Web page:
Stephanie Rose Adams and Youna Kwak
At the center of this poetry is hunger, a craving for experience, and these poets hurl themselves into language with energies of fierce need, searching and self-possession. For Kwak and Adams, words are physical; they are charged with bodily force. Their poems sculpt substance out of air with an explosive sense of purpose. They situate their poems at junctures of overwhelm—the overwhelm of feeling triggered by loss, for which they (differently) draw on the metaphor of the swarm, bees or cells. Adams: beneath the crown I / became a thousand swift masteries / of another order… They are both enamored of animals, attentive to their presence and suffering, and they peer deeply and thoughtfully into pain.
But they are most concerned with what is unnameable inside any creaturely life, with what doesn't give itself over to human understanding or greed. For Kwak, whose lyric intensity is reminiscent of Plath, the extinction of animals is intermeshed with the extinction of our moral sense, from which we've become helplessly estranged. She does not let your forget the angry, perished elephant inside ivory. Or let me / to love, she writes, as a cow
At the slaughterhouse gate, let
Me keen for the hook,
Steely and skyward, as a child
Whose dazzling array of
Teeth dropping, dream of
Grave, shallow where new teeth are
Born, then bones, then souls,
Then animals, without souls, pecking.
Adams is heir to Roethke. She lingers in secret rituals, in the spirit-worlds of plants and animals, conversing in songs and codes. There is a distinct, composed wildness in her voice. She is preoccupied with solitude and its effects on the body, and you can find her, in poems, scouring a landscape for what lives there, then reaching into it:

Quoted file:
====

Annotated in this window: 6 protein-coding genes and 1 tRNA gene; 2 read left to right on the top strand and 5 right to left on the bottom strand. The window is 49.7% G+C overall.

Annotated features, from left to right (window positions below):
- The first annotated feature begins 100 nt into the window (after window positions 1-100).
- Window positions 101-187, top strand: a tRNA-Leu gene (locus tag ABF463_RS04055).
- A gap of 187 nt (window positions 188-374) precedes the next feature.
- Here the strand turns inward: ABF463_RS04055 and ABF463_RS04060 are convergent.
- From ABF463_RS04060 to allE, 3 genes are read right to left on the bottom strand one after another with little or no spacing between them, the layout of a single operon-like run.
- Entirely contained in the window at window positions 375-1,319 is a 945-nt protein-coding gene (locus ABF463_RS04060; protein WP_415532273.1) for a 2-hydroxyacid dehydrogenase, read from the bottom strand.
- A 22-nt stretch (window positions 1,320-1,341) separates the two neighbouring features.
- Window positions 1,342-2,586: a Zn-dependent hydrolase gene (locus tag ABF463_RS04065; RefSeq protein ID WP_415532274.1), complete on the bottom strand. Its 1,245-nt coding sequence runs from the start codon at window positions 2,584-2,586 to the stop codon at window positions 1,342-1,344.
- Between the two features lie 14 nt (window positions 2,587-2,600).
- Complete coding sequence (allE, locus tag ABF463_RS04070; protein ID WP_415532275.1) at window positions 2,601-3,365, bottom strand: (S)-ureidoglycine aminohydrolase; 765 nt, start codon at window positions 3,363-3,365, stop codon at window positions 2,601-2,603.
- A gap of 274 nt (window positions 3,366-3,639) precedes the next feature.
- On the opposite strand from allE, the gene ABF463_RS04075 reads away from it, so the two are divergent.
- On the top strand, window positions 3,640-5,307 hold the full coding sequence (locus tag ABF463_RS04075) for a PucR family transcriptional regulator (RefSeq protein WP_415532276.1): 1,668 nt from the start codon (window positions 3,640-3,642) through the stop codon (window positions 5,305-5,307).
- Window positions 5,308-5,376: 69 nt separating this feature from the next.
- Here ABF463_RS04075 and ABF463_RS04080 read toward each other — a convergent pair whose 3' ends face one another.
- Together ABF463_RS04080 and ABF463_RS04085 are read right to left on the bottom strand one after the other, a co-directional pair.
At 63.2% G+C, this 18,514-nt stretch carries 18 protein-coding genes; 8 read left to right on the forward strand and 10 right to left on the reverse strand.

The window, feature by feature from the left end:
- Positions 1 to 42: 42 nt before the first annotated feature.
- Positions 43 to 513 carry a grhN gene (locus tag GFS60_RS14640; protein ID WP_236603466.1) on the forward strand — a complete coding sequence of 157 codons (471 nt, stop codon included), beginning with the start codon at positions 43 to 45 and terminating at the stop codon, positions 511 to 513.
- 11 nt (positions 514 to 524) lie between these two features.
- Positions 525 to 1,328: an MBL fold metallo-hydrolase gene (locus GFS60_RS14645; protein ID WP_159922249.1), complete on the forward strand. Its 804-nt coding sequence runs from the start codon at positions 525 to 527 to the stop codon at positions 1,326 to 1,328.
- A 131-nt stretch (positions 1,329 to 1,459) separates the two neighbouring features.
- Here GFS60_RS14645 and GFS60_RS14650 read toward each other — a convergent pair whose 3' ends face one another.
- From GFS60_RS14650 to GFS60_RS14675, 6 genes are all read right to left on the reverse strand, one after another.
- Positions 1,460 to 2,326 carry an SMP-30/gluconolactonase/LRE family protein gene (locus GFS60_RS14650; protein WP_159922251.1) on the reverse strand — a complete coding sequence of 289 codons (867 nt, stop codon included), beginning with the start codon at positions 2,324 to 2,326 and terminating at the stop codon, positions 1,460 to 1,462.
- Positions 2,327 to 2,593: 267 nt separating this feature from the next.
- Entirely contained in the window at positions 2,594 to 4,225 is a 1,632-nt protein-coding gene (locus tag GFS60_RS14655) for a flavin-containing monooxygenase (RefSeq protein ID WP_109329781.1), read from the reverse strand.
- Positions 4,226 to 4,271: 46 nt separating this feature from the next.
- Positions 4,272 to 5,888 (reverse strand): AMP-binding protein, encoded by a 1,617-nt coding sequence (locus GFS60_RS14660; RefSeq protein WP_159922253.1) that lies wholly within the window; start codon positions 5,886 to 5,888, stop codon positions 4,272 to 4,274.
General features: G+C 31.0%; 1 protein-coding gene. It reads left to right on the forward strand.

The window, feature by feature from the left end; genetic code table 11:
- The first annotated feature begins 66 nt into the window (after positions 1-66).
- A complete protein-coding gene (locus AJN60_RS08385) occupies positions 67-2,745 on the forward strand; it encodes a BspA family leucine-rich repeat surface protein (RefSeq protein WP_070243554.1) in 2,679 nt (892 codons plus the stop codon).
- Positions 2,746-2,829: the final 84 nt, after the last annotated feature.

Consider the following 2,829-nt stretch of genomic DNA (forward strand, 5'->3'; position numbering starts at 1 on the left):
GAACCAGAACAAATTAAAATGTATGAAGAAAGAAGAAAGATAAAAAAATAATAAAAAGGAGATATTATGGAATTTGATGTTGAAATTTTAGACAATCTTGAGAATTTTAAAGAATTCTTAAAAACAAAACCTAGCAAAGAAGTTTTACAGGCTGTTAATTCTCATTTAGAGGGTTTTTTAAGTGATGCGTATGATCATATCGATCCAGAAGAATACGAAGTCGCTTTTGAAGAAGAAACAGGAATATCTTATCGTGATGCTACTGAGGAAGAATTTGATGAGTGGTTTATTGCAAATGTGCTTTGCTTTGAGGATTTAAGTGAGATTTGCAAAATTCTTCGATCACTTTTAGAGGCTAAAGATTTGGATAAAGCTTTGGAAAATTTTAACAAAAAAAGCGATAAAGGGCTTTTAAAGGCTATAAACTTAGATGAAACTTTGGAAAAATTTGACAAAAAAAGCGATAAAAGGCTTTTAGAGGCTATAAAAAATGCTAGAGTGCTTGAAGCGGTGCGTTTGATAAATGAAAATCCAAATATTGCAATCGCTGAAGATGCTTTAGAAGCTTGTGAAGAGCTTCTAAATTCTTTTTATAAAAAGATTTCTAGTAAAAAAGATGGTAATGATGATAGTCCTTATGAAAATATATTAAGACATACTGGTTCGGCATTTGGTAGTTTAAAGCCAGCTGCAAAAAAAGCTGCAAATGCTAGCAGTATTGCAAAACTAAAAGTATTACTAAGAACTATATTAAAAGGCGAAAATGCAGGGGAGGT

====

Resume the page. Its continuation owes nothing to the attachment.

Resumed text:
My feelers search instead
beneath the moors
touching at some inscrutable
thing, wrenched between the stones
and mute loam, touching back at me
like sound, like the thin mews
of a violin.
Adams' talismanic word is "belonging," and often it means: for each thing to find a shelter, a habitat for its own strangeness. …her eyes with the dusk of cities / falling down into a sleep of moss.
Famished and unafraid, these two young poets are moving through the world with their dark powers, illuminating what is. Empathy, ferocity, sorrow, wonder. Astonishment, writes Adams. Miraculous, writes Kwak. Why shouldn't you say it.
Joanna Klink is the author of three books of poetry, They Are Sleeping, Circadian, and Raptus. Her poems have appeared in many anthologies, most recently The Penguin Anthology of Twentieth Century American Poetry. She has received awards and fellowships from The Rona Jaffe Foundation, Jeannette Haien Ballard, Civitella Ranieri, and The American Academy of Arts and Letters. She teaches creative writing at the University of Montana.